“And he subordinated all things under his feet and gave him as head over all things to the church, which is his body, the fullness of whom is filling the all in all.”
Paul continues his doxology by citing Psalm 8:6 directly, speaking of the language of all things being subordinated to Christ. And, at first glance, we might be tempted to dismiss this citation as simply being exalted language or our exalted Lord. And, if we do that, we will miss several important principles that Paul is setting before us.
The first has to do with the way that Paul is applying Psalm 8. Remember, when someone quotes a passage from the psalms (really from any place in scripture), then the author is directing us back to the original so that we might understand the citation in its context — in the case here, in the Old Testament Psalms.
David writes Psalm 8 as a psalm that is designed to magnify God for his power in creation — he begins with the familiar language of “how majestic is your name in all the earth!” What becomes plainly apparent is that as we move down the psalm, we see the Dominion Mandate from Genesis 1:28 being fleshed out, but here, in poetic form. Man is given rulership over all of the creation as God’s regent. Just a note of digression here, as the psalms were meant to be sung as the hymnal of God’s people, this is just a reminder of how important it is to God that we sing theology. But, I digress.
What becomes immediately apparent is that Paul is applying this psalm not just to humans in general, but to Christ. Indeed, the Dominion mandate was given originally to Adam, the first covenant head and now is applied by Paul to Christ, who is the second Adam, the greater covenant head. That which the original Adam failed to do, the greater Adam does. He does it in part through his church through the Great Commission (hence the language of the filling at the end of this verse) and he does it in its fullness in the new creation. Thus, the work of dominion will not be completed by mankind as a whole — that would be appealing to Adam’s failed covenant headship, but in Christ, the successful Covenant head.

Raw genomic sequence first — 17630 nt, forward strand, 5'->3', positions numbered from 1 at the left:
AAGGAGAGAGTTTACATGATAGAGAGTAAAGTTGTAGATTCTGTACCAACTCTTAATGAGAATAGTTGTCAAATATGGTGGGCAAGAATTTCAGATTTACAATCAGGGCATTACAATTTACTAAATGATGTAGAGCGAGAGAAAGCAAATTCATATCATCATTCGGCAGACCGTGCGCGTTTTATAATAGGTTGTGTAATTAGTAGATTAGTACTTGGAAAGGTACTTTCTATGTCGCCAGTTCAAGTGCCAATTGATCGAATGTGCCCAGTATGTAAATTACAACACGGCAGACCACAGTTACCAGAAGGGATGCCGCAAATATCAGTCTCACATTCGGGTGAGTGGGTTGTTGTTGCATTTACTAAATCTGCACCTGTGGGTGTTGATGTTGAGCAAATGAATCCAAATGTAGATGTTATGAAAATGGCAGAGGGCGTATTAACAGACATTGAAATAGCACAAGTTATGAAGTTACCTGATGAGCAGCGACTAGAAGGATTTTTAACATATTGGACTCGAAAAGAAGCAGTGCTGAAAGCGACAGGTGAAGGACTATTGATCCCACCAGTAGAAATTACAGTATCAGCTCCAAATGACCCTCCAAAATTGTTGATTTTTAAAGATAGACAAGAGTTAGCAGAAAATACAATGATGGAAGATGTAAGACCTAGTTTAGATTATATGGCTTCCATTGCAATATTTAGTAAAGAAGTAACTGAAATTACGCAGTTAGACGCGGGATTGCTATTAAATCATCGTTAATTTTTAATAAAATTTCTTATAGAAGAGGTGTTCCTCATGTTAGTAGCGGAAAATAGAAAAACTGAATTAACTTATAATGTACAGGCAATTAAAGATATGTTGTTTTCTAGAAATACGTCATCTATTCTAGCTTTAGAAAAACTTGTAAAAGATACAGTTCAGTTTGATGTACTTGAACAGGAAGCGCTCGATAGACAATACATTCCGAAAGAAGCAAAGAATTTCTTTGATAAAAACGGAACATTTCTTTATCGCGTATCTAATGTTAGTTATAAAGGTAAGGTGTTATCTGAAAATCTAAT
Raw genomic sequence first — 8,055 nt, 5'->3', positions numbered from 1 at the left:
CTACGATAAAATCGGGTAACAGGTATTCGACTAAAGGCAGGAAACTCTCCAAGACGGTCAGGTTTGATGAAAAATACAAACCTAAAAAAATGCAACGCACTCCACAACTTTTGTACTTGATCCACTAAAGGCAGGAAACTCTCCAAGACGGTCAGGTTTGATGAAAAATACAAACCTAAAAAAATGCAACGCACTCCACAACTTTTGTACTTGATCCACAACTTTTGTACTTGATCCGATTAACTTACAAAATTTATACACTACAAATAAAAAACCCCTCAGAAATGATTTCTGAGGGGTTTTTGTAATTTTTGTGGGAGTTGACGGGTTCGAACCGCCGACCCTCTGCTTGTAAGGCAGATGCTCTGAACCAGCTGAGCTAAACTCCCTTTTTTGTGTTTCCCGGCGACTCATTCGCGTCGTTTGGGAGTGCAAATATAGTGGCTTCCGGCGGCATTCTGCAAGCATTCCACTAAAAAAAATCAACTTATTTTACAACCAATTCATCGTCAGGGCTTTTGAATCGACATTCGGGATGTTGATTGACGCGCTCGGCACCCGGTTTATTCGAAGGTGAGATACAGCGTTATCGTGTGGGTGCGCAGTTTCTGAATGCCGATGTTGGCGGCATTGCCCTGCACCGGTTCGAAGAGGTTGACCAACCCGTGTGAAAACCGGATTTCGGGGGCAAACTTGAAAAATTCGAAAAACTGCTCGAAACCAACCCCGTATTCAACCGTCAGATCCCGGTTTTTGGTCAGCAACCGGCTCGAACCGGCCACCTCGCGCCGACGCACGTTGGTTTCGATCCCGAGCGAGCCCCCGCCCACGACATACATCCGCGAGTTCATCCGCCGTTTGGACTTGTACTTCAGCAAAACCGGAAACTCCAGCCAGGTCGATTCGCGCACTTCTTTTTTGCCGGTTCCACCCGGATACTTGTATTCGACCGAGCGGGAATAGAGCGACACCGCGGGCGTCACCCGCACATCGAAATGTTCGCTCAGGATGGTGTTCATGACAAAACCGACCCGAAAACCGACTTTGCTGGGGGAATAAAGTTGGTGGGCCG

When we begin to look at both the psalm and this passage in Ephesians in this way, we will also notice that in verse 4 of Psalm 8 you also have a reference to the “son of man.” Again, if looking at Psalm 8 alone, one would simply apply this to those who are the children of Adam. Yet, with Paul applying this to Christ, it adds meaning to Jesus’ own self-designation as “the Son of Man.” Often we only think of this as an allusion to Jesus’ humanity or to Daniel 7:13, but we must also remember that for Jesus to fulfill the original man’s failed covenant and intercede for fallen man, he first had to become man.
Further, we find the language of the church being the body of Christ with Christ as the head. Much could be said here as to this analogy which Paul likes to use, but the most important aspect in the immediate context is that of headship. Jesus is the head of the body. That means, if the body is going to function and live, it must do so in conformity to the will of Him who is the head. When churches simply do what they wish for their own purposes, it is rebellious at best and outright dying (or dead) at worst.
It is true that sin often causes confusion within the body, much like a stroke does, creating a blockage between the brain and the rest of the body. Yet, that is not the ideal nor should it be something with which the church should be content. Indeed, the purpose of church discipline is for the chastising of sin, so that the body may behave like Jesus calls the body to behave so that it may indeed reflect the fullness of Christ to a watching world.